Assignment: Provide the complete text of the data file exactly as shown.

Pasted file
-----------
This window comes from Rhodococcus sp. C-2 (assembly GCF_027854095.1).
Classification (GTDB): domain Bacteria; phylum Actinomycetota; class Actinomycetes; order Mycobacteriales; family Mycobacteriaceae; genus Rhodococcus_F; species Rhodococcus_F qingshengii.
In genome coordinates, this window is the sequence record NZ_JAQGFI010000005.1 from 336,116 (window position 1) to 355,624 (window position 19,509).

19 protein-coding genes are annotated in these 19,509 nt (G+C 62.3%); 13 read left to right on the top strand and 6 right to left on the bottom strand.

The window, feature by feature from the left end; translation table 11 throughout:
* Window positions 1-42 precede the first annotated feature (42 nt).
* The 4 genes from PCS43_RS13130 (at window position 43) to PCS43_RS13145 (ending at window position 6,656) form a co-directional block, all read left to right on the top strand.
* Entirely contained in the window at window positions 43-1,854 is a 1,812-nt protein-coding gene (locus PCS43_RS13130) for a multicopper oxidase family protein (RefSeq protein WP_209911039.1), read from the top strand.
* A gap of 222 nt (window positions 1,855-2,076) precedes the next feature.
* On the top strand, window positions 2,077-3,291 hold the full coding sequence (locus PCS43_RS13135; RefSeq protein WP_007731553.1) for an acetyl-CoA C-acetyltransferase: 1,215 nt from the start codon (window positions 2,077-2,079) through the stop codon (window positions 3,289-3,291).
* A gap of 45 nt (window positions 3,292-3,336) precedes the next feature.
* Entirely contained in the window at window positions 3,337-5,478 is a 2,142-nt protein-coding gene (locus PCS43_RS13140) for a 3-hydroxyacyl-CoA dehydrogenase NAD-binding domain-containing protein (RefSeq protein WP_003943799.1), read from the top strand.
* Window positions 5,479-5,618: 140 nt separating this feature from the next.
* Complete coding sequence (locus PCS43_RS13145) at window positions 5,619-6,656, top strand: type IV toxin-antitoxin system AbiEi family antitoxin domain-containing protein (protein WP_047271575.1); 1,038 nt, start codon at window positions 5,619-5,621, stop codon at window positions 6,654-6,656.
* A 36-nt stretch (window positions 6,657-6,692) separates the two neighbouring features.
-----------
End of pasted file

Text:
This window comes from Rhodococcus sp. C-2 (assembly GCF_027854095.1).
Classification (GTDB): domain Bacteria; phylum Actinomycetota; class Actinomycetes; order Mycobacteriales; family Mycobacteriaceae; genus Rhodococcus_F; species Rhodococcus_F qingshengii.
In genome coordinates, this window is the sequence record NZ_JAQGFI010000005.1 from 336,116 (window position 1) to 355,624 (window position 19,509).

19 protein-coding genes are annotated in these 19,509 nt (G+C 62.3%); 13 read left to right on the top strand and 6 right to left on the bottom strand.

The window, feature by feature from the left end; translation table 11 throughout:
* Window positions 1-42 precede the first annotated feature (42 nt).
* The 4 genes from PCS43_RS13130 (at window position 43) to PCS43_RS13145 (ending at window position 6,656) form a co-directional block, all read left to right on the top strand.
* Entirely contained in the window at window positions 43-1,854 is a 1,812-nt protein-coding gene (locus PCS43_RS13130) for a multicopper oxidase family protein (RefSeq protein WP_209911039.1), read from the top strand.
* A gap of 222 nt (window positions 1,855-2,076) precedes the next feature.
* On the top strand, window positions 2,077-3,291 hold the full coding sequence (locus PCS43_RS13135; RefSeq protein WP_007731553.1) for an acetyl-CoA C-acetyltransferase: 1,215 nt from the start codon (window positions 2,077-2,079) through the stop codon (window positions 3,289-3,291).
* A gap of 45 nt (window positions 3,292-3,336) precedes the next feature.
* Entirely contained in the window at window positions 3,337-5,478 is a 2,142-nt protein-coding gene (locus PCS43_RS13140) for a 3-hydroxyacyl-CoA dehydrogenase NAD-binding domain-containing protein (RefSeq protein WP_003943799.1), read from the top strand.
* Window positions 5,479-5,618: 140 nt separating this feature from the next.
* Complete coding sequence (locus PCS43_RS13145) at window positions 5,619-6,656, top strand: type IV toxin-antitoxin system AbiEi family antitoxin domain-containing protein (protein WP_047271575.1); 1,038 nt, start codon at window positions 5,619-5,621, stop codon at window positions 6,654-6,656.
* A 36-nt stretch (window positions 6,657-6,692) separates the two neighbouring features.